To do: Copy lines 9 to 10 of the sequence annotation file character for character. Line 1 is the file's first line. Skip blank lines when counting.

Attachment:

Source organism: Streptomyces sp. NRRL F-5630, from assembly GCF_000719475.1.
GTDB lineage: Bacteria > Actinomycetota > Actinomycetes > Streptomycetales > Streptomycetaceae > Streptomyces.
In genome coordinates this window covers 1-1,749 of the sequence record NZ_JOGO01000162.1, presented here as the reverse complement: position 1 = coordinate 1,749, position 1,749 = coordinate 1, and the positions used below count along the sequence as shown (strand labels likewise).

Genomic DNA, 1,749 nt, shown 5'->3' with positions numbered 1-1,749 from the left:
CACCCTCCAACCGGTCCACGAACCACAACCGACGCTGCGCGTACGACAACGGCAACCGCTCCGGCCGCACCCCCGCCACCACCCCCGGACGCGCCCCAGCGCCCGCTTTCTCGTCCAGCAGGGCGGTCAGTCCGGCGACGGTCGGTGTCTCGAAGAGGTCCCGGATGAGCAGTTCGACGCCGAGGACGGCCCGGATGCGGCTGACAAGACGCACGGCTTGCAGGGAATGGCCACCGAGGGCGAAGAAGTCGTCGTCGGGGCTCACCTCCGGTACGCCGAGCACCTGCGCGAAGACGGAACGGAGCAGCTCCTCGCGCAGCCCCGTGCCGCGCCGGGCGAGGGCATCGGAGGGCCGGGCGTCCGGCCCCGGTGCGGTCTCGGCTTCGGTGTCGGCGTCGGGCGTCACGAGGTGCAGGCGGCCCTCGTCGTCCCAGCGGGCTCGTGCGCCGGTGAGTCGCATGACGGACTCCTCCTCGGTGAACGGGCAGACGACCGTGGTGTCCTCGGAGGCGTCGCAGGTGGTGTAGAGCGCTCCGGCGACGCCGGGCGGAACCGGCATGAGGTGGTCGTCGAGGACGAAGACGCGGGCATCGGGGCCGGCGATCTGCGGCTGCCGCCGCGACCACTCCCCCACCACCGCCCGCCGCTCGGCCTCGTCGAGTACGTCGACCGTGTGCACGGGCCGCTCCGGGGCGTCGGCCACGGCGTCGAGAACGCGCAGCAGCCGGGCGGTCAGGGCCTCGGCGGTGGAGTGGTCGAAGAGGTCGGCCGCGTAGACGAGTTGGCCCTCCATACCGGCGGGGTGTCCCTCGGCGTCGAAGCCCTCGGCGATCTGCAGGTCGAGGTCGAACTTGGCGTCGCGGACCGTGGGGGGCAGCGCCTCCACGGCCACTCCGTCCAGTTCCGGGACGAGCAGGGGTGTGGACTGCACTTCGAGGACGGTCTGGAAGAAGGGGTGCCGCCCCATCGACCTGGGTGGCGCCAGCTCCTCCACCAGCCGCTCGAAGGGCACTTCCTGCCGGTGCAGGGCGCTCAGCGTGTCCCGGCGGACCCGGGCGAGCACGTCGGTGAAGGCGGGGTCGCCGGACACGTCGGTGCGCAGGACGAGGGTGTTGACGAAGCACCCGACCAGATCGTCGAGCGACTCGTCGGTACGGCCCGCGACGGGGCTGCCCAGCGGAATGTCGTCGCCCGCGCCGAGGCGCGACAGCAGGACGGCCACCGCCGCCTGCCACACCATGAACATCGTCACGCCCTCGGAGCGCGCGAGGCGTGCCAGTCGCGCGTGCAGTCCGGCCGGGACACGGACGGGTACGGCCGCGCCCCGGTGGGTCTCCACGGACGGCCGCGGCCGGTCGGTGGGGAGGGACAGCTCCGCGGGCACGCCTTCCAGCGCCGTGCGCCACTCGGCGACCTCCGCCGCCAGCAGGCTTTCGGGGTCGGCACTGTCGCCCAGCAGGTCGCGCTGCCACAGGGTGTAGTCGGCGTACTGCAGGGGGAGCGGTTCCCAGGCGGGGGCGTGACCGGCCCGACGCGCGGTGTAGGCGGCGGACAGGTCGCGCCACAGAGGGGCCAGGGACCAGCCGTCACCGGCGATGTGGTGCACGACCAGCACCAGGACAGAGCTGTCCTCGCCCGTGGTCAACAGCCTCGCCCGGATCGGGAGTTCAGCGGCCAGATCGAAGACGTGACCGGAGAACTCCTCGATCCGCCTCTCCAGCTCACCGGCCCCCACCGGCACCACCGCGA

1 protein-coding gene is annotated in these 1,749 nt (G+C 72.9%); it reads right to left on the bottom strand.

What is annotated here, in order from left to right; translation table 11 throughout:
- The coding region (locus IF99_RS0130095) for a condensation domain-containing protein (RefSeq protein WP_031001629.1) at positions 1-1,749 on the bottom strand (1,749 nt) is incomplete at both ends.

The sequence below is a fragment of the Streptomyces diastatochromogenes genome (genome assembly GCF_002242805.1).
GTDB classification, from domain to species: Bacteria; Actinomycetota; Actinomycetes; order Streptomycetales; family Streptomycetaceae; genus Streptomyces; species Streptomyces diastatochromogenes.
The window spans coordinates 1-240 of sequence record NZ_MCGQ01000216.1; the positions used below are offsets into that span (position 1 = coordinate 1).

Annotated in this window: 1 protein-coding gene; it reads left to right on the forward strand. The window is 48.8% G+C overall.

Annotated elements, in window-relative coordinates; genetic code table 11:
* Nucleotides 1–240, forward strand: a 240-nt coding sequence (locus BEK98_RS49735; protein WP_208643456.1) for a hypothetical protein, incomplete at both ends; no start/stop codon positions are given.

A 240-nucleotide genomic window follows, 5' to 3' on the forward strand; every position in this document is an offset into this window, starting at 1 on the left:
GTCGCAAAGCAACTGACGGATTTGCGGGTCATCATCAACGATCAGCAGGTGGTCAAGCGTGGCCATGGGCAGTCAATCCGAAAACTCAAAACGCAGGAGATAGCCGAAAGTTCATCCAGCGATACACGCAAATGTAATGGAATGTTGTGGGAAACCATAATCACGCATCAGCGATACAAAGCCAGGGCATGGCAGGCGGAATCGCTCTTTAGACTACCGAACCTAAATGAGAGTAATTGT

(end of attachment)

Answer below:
The sequence below is a fragment of the Streptomyces diastatochromogenes genome (genome assembly GCF_002242805.1).
GTDB classification, from domain to species: Bacteria; Actinomycetota; Actinomycetes; order Streptomycetales; family Streptomycetaceae; genus Streptomyces; species Streptomyces diastatochromogenes.